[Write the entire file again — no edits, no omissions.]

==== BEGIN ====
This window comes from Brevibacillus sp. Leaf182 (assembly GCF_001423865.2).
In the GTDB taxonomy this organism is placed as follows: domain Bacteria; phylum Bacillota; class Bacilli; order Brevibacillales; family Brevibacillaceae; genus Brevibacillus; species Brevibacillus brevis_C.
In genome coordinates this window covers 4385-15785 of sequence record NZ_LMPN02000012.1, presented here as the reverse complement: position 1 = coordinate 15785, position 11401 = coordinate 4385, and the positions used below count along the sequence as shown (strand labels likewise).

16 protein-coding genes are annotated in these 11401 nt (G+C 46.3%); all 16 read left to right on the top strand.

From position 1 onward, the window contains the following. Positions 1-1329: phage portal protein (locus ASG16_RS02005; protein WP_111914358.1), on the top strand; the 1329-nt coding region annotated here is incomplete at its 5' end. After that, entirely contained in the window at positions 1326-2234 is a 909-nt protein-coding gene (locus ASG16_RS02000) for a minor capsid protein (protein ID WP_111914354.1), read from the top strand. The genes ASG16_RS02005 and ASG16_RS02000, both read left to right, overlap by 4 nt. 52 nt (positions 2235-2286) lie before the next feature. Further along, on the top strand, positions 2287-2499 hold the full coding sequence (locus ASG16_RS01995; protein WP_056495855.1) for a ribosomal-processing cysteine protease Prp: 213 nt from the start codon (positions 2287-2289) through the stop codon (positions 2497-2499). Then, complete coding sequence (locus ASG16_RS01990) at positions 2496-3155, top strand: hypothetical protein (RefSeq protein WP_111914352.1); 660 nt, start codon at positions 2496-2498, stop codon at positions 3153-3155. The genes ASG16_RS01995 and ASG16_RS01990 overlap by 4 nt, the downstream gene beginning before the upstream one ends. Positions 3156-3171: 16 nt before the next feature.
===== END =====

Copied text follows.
This window comes from Brevibacillus sp. Leaf182 (assembly GCF_001423865.2).
In the GTDB taxonomy this organism is placed as follows: domain Bacteria; phylum Bacillota; class Bacilli; order Brevibacillales; family Brevibacillaceae; genus Brevibacillus; species Brevibacillus brevis_C.
In genome coordinates this window covers 4385-15785 of sequence record NZ_LMPN02000012.1, presented here as the reverse complement: position 1 = coordinate 15785, position 11401 = coordinate 4385, and the positions used below count along the sequence as shown (strand labels likewise).

16 protein-coding genes are annotated in these 11401 nt (G+C 46.3%); all 16 read left to right on the top strand.

From position 1 onward, the window contains the following. Positions 1-1329: phage portal protein (locus ASG16_RS02005; protein WP_111914358.1), on the top strand; the 1329-nt coding region annotated here is incomplete at its 5' end. After that, entirely contained in the window at positions 1326-2234 is a 909-nt protein-coding gene (locus ASG16_RS02000) for a minor capsid protein (protein ID WP_111914354.1), read from the top strand. The genes ASG16_RS02005 and ASG16_RS02000, both read left to right, overlap by 4 nt. 52 nt (positions 2235-2286) lie before the next feature. Further along, on the top strand, positions 2287-2499 hold the full coding sequence (locus ASG16_RS01995; protein WP_056495855.1) for a ribosomal-processing cysteine protease Prp: 213 nt from the start codon (positions 2287-2289) through the stop codon (positions 2497-2499). Then, complete coding sequence (locus ASG16_RS01990) at positions 2496-3155, top strand: hypothetical protein (RefSeq protein WP_111914352.1); 660 nt, start codon at positions 2496-2498, stop codon at positions 3153-3155. The genes ASG16_RS01995 and ASG16_RS01990 overlap by 4 nt, the downstream gene beginning before the upstream one ends. Positions 3156-3171: 16 nt before the next feature.